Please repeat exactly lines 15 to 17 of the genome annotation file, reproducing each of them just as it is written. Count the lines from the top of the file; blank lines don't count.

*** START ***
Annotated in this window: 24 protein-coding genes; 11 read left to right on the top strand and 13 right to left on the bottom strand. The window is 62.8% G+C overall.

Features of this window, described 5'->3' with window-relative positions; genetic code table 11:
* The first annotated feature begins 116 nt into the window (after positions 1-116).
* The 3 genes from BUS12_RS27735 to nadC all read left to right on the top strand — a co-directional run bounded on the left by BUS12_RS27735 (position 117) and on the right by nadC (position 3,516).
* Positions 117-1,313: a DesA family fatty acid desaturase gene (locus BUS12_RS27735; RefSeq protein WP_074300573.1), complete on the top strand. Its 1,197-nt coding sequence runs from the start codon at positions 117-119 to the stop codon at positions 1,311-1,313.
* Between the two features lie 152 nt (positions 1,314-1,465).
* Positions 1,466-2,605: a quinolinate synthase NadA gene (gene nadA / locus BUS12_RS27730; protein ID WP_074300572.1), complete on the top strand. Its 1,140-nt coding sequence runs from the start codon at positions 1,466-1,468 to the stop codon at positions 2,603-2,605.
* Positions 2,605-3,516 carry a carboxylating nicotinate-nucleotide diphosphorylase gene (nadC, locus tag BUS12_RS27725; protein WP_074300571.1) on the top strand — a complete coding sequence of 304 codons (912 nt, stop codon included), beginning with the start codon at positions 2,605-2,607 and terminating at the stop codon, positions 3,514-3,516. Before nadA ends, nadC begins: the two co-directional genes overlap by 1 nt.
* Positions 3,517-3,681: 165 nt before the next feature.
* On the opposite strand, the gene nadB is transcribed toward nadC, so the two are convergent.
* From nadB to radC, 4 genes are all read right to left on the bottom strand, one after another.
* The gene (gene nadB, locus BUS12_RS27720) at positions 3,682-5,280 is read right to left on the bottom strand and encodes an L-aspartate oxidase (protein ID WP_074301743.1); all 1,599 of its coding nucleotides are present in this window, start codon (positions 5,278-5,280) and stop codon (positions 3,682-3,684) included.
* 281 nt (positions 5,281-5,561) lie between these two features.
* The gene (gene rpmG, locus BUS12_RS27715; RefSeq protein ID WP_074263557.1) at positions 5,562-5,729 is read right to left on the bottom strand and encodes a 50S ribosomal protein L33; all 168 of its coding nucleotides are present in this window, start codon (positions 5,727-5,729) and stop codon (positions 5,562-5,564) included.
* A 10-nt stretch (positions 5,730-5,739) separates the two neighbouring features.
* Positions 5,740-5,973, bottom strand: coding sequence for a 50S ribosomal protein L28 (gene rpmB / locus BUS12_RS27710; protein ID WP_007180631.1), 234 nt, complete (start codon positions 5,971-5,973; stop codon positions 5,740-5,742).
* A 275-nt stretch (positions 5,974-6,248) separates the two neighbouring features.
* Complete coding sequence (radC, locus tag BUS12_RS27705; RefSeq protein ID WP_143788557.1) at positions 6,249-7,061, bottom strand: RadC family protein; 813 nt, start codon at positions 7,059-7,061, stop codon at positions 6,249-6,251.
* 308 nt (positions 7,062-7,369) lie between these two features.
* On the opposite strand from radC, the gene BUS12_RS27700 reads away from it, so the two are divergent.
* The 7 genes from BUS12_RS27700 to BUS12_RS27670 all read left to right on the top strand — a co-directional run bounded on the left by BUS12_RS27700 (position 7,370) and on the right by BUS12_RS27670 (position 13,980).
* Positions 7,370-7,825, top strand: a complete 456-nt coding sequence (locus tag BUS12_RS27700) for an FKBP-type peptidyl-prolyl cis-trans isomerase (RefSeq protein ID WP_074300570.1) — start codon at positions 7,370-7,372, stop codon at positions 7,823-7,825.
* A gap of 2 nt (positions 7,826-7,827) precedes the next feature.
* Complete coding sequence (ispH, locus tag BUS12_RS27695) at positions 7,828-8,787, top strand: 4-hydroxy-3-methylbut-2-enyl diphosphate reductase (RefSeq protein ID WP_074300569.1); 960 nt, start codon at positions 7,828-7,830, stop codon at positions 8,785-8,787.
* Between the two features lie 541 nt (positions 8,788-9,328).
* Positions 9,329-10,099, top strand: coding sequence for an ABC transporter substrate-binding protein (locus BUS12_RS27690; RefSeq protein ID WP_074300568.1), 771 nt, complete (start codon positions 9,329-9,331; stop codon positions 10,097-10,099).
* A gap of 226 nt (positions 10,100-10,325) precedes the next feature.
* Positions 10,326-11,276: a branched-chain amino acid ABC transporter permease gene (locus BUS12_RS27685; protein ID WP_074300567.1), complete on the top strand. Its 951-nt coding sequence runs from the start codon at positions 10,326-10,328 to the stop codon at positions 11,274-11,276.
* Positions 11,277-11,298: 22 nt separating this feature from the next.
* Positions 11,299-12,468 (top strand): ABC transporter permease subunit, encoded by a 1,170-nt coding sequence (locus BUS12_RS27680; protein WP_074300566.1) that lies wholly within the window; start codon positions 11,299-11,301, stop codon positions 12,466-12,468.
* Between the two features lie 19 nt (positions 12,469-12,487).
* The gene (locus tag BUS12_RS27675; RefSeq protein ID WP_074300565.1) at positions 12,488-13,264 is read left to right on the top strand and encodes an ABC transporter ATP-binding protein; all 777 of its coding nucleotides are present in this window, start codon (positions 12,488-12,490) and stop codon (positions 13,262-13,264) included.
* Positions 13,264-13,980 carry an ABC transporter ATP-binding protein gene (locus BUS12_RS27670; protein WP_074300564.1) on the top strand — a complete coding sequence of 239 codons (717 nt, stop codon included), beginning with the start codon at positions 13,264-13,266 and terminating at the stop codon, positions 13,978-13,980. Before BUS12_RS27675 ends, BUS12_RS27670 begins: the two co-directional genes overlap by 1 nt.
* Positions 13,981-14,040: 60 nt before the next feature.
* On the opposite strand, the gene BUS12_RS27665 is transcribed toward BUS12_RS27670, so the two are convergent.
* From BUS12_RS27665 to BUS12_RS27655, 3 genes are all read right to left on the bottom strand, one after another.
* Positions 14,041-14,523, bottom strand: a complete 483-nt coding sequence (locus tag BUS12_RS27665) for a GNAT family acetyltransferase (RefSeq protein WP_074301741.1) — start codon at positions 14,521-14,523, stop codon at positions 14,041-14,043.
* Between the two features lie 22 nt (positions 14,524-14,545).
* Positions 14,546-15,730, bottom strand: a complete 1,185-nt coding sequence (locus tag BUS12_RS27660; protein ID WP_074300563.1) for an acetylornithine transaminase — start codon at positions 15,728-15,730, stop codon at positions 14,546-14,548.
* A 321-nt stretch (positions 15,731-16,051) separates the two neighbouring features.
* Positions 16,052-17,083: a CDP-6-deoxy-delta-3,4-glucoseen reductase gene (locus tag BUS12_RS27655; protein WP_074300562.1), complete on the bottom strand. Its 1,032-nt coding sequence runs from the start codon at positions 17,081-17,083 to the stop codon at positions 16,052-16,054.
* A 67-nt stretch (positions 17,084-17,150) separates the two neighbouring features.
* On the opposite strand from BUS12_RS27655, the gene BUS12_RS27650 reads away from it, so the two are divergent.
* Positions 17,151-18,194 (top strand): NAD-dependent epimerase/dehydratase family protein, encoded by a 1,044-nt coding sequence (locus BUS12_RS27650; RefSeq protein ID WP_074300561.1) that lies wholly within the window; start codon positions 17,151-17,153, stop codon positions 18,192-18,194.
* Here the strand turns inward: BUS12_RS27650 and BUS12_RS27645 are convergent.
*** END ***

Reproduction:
* A 10-nt stretch (positions 5,730-5,739) separates the two neighbouring features.
* Positions 5,740-5,973, bottom strand: coding sequence for a 50S ribosomal protein L28 (gene rpmB / locus BUS12_RS27710; protein ID WP_007180631.1), 234 nt, complete (start codon positions 5,971-5,973; stop codon positions 5,740-5,742).
* A 275-nt stretch (positions 5,974-6,248) separates the two neighbouring features.